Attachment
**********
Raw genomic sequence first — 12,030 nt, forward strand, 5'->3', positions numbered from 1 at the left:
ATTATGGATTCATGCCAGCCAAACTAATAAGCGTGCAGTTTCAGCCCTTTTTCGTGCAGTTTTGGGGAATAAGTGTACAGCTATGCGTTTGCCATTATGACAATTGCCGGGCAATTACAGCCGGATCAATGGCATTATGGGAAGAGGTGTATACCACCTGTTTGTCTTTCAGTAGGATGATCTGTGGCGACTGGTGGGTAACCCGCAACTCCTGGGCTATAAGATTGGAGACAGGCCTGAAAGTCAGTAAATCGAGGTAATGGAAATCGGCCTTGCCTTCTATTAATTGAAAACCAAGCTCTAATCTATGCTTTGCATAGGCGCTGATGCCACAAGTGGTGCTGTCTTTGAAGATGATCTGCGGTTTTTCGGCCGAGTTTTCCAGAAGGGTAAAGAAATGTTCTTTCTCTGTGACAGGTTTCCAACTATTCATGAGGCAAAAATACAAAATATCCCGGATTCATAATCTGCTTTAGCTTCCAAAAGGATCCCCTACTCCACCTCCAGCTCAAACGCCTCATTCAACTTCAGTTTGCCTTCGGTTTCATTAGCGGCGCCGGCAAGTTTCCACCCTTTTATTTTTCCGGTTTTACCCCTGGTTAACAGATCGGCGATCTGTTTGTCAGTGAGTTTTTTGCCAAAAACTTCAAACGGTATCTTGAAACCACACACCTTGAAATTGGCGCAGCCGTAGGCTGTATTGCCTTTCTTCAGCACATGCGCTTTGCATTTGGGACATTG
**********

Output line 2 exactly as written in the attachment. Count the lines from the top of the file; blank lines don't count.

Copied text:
ATTATGGATTCATGCCAGCCAAACTAATAAGCGTGCAGTTTCAGCCCTTTTTCGTGCAGTTTTGGGGAATAAGTGTACAGCTATGCGTTTGCCATTATGACAATTGCCGGGCAATTACAGCCGGATCAATGGCATTATGGGAAGAGGTGTATACCACCTGTTTGTCTTTCAGTAGGATGATCTGTGGCGACTGGTGGGTAACCCGCAACTCCTGGGCTATAAGATTGGAGACAGGCCTGAAAGTCAGTAAATCGAGGTAATGGAAATCGGCCTTGCCTTCTATTAATTGAAAACCAAGCTCTAATCTATGCTTTGCATAGGCGCTGATGCCACAAGTGGTGCTGTCTTTGAAGATGATCTGCGGTTTTTCGGCCGAGTTTTCCAGAAGGGTAAAGAAATGTTCTTTCTCTGTGACAGGTTTCCAACTATTCATGAGGCAAAAATACAAAATATCCCGGATTCATAATCTGCTTTAGCTTCCAAAAGGATCCCCTACTCCACCTCCAGCTCAAACGCCTCATTCAACTTCAGTTTGCCTTCGGTTTCATTAGCGGCGCCGGCAAGTTTCCACCCTTTTATTTTTCCGGTTTTACCCCTGGTTAACAGATCGGCGATCTGTTTGTCAGTGAGTTTTTTGCCAAAAACTTCAAACGGTATCTTGAAACCACACACCTTGAAATTGGCGCAGCCGTAGGCTGTATTGCCTTTCTTCAGCACATGCGCTTTGCATTTGGGACATTG